Michael Kvium (1955) had his breakthrough immediately after his education at the Royal Danish Academy in Copenhagen, Denmark. Kvium works with a wide assortment of media: sculpture, theater, performance, audiovisual and painting.
Inspired by Francisco Goya’s ruthless realism, death acts as a continuous presence in Kvium’s works, with an underlying dystopian outlook at modern society. Kvium deals with heavy existential subjects, and he’s art shows uncompromising portrayals of the aspects of life that we rather hide than expose to observation. Wrapped in stereotypes, the people portrayed confronts the spectator with a paradoxical feeling of horror and fascination of the hideous and of nothingness. The result is a fear of emptiness and the lack of meaning or being create the foundation of a sublime redemption in the experience of his work.
Michael Kvium’s painterly staging contains associations to a theatre stage. As a theater plays a story that unfolds in the interval between the curtain rise and fall, human life unfolds between life and death. This is particularly visible in the way he creates different characters by giving them different clothes, make-up or characteristics of professions or historical people.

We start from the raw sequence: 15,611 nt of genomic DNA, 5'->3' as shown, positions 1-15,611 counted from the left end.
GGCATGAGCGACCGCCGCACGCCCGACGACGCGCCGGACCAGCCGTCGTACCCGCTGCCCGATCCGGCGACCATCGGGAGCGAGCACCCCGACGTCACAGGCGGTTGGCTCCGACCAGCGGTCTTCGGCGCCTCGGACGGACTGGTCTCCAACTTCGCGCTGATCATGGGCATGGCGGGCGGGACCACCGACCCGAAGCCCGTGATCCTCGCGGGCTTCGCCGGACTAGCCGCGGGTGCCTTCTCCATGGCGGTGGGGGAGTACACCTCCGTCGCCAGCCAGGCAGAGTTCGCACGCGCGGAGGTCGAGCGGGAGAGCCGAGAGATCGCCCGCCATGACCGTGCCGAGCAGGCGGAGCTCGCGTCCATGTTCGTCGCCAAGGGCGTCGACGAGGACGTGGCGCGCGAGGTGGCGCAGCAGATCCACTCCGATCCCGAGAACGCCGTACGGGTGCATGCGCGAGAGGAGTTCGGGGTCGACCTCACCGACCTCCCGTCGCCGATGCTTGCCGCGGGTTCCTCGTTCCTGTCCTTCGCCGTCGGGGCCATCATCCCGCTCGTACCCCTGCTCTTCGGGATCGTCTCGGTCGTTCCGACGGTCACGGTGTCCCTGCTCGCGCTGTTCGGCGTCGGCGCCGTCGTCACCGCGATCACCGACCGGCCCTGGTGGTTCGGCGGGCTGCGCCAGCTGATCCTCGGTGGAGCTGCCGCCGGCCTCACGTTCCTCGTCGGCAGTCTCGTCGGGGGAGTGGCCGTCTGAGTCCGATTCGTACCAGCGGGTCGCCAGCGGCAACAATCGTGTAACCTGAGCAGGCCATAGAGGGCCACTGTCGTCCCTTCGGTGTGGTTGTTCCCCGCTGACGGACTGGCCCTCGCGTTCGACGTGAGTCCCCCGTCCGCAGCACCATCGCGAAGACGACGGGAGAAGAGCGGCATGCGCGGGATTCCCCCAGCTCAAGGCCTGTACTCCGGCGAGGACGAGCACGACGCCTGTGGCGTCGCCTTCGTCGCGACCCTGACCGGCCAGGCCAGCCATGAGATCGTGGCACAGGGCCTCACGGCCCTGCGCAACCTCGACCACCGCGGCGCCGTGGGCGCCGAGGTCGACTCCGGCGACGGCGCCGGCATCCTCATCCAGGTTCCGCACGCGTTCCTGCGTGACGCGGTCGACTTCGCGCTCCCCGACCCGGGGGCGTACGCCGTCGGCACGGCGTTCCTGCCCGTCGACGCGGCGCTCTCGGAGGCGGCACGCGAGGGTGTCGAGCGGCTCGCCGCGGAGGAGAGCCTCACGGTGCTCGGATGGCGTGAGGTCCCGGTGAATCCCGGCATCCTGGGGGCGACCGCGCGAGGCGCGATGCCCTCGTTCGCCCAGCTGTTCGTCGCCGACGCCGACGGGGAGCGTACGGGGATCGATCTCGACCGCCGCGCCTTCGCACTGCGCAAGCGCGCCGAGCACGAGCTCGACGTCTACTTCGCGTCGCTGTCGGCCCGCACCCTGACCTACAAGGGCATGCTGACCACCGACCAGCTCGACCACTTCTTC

Nature is an ongoing focus in Kvium’s art, which counts human features, as well as human nature and it’s feelings. At the same time, the people portrayed have the same characteristic features with their pale white and hunched back bodies. The characters’ androgynous, hairless heads often have a certain similarity to the artist’s own features. His way of working is similar to the mannerist style, with stretched bodies and limbs, which emphasizes human emotion. In this manner Kvium can illustrate typical stereotypes of the modern human being, where it is their visual attributes that give them personalities. The stereotypes are often recognizable: tourists, nuns, clowns, ballet dancers and artists.
The characters are often isolated, even in images where there are multiple persons in action. The loneliness of each life gets enhanced when Kvium makes a painting of a couple, a pair of twins or a mother and child. He separates them by using body language, masks or glows, but at the same time the characters often looks strait to the viewer, whereas Kvium creates a feeling of a confrontation or mirroring. They are not alone, but lonely.